FLIGHT: The Greatest Crisis In Basketball History That Formed The Greatest Player Of All Time

Threepeat. Retirement. Threepeat again. The legend of Michael Jordan has almost been forgotten because it has been 16 years since he was on the basketball court. Number 23 broke the barrier of impossible by going into uncharted territory of mass-accomplishment. The list of accolades that this one man collected over the years almost cannot be counted.


Kids still wear Jordans like he is still playing in the NBA today. Many still consider him to be the G.O.A.T. even though he retired a while back. But sadly under all of this umbrella of achievement, people forget about how success is merely the tip of the iceberg in sports — especially in Mike’s case.

The year was 1978, and about 50 kids were all lined up doing drills so that the coaches could evaluate them (Newsweek). It was the tryouts for the Emsley A. Laney High School Varsity basketball squad. Only about 15 spots were open on the roster — meaning that spots on the team were extremely coveted. I mean, it probably didn’t hurt in terms of popularity and credibility around the school if someone made the varsity squad.


Imagine the scene. A slightly crowded gym full of athletes showing their best game to the coaches. Alright, now imagine that all but one are blurred out of the picture. One person remains. At age 15, a 5’10” Sophomore steps up to do his drills for the tryouts. Not as skilled as some of the players, but certainly not the worst.


Towards the end of the practice, the coach begins to pull players aside to tell them that they made the team. Players showed excited energy and others hung their heads low. Unfortunately for Michael, he was not one of the happy ones. His good friend and fellow Sophomore, Leroy Smith, made the team and this couldn’t have been easy for him. I have been there and it is truly the worst. It is absolutely the worst — nothing else to it.


Michael Jordan shared much later that “It was embarrassing to not make the team.” And as the story goes, Jordan went home and into his room –locking the door behind himself — and cried. He did at least know that Leroy was 6’7″ and could dunk, but that was still an excuse. He probably thought something along the lines of “If only I would have worked harder and been the best, then I wouldn’t be in this situation.”


Now what happens next is the most pivotal piece to the story. Instead of deciding to turn away and quit, he decided to take his disappointment head on and began to grind. No one really talks about this part of the story because there is little information, but I am going to guess that this is where Jordan became the G.O.A.T. — because of his work ethic and motivation. There is no time specifications on how much of the day that Jordan spent working on his game, but one could assume that he was pretty much grinding and adjusting his craft every single second that he could. Jordan said that:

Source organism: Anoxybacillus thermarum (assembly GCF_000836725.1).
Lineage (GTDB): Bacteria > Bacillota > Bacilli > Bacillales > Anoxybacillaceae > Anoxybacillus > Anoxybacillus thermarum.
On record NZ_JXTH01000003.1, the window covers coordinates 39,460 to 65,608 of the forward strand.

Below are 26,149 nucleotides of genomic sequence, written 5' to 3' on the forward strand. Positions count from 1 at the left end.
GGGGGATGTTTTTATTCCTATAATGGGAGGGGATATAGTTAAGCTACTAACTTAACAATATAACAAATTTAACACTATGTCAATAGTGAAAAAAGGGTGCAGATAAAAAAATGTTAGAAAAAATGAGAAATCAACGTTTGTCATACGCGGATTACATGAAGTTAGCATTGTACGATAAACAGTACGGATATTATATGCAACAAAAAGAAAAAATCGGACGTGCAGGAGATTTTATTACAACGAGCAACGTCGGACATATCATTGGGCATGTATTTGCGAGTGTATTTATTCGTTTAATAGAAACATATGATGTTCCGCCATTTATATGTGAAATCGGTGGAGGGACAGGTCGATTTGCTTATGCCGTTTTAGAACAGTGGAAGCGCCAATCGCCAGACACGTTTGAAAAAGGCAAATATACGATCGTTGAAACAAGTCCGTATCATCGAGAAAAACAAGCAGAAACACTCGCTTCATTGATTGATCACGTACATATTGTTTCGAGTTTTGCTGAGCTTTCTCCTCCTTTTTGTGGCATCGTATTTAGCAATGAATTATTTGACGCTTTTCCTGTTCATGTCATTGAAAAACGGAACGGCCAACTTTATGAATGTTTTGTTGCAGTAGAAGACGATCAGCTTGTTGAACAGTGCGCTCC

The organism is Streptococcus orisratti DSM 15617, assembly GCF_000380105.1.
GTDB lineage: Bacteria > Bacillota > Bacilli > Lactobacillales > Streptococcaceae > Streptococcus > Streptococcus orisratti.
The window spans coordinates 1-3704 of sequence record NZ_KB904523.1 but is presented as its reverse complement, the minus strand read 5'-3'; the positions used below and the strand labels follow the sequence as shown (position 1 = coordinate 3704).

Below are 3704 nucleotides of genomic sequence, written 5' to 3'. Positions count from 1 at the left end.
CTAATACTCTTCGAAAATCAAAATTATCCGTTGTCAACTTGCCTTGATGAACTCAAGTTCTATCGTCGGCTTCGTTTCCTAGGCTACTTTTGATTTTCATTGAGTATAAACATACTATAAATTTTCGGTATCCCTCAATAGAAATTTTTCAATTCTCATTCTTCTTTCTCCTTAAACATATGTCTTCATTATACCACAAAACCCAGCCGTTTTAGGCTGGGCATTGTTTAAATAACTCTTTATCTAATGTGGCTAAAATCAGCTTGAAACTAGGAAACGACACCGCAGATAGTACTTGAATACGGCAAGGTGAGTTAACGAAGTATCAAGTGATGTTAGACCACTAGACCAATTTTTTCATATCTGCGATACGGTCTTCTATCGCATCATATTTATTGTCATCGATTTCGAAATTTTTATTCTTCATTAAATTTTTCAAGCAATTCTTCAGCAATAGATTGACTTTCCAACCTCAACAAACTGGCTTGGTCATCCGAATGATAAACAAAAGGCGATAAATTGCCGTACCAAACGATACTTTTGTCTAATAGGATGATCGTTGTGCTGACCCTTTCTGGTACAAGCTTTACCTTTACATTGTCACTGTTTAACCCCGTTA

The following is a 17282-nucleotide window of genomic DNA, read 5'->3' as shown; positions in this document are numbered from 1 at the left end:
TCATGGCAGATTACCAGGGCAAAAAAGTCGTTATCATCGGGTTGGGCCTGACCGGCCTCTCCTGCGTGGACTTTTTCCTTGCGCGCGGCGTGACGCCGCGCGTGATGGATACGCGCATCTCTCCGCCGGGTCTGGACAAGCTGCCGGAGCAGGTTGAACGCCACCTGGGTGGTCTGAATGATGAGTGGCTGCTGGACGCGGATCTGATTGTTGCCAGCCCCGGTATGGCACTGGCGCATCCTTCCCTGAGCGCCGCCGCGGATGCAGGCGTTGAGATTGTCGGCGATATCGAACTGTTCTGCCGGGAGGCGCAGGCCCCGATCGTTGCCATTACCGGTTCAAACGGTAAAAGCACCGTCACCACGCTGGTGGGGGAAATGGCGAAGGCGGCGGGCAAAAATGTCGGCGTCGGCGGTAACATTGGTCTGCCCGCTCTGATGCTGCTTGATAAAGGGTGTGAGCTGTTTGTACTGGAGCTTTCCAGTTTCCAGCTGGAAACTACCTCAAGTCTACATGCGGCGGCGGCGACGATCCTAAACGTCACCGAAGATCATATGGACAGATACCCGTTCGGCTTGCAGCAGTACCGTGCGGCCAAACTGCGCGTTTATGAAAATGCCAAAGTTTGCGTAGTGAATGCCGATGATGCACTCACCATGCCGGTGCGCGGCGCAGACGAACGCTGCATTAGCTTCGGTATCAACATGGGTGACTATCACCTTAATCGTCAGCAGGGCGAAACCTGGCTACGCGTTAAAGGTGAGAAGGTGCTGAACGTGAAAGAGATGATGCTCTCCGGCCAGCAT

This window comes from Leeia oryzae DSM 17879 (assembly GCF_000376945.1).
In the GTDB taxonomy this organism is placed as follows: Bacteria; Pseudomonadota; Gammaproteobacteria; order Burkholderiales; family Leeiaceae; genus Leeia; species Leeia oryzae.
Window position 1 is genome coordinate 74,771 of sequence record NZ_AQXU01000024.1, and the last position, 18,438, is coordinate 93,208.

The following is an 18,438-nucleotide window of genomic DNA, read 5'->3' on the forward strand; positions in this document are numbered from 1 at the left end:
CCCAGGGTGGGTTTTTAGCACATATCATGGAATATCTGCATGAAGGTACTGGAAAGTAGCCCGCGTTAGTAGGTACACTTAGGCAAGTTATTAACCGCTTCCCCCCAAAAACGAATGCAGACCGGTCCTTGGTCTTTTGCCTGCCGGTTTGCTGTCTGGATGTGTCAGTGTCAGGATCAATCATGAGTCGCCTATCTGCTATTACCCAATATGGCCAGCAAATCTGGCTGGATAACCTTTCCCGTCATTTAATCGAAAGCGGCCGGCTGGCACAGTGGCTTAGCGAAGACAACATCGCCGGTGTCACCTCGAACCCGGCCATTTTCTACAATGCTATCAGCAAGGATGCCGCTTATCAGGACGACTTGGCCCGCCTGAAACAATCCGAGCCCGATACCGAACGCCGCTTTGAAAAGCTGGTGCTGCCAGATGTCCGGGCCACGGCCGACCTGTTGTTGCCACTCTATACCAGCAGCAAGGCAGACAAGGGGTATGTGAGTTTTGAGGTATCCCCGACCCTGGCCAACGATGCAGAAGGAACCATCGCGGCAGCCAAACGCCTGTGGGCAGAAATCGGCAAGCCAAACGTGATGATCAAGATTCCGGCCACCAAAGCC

“Whenever I was working out and got tired and figured I ought to stop, I’d close my eyes and see that list in the locker room without my name on it… That usually got me going again.”


Jordan’s success came from the inner-motivation and personal choice to use his hardship and failure as an opportunity for growth. This is the most ultimate example of a growth mindset. It is extremely important to realize that Jordan wasn’t always good at basketball. That is where the opening scene of Space Jam got it so wrong! He had to work at his game with extreme perseverance to get to greatness.


During that year, Michael Jordan played JV. He could have quit and not played at all, but he was there to finish what he started. In that season that he played, Jordan would attract large crowds to watch him have multiple games where he put up 40+ points.


And of course, His Airness would become the varsity star and would grow taller as well. He would go to the University of North Carolina and win a NCAA Championship in 1982 and have, as many put it, the greatest basketball career of all time.

And of course, His Airness would become the varsity star and would grow taller as well.

See, we all are going to encounter struggles and failures in our lives in whatever profession we choose. But Jordan has shown the world that the difference between being a failure and being the G.O.A.T. lies between our hard work ethics and a mentality that our shortcomings are truly the door to the best versions of ourselves and that the key in the process is to give it everything we’ve got. All we have to do is open the door.

My Sources:

https://www.newsweek.com/missing-cut-382954

Photo Credit:

By Ken Lund from Reno, Nevada, USA – United Center, Michael Jordan Statue “Spirit”, Chicago, Illinois, CC BY-SA 2.0, https://commons.wikimedia.org/w/index.php?curid=56730609
By Emsley A. Laney High School – Emsley A. Laney High School Yearbook Editor (Ed.). (1980) Spinnaker 79-80 (Vol. 4). Wilmington, North Carolina: Emsley A. Laney High School., Public Domain, https://commons.wikimedia.org/w/index.php?curid=40892580
By Cliff on Flickr: https://www.flickr.com/photos/nostri-imago/4950349054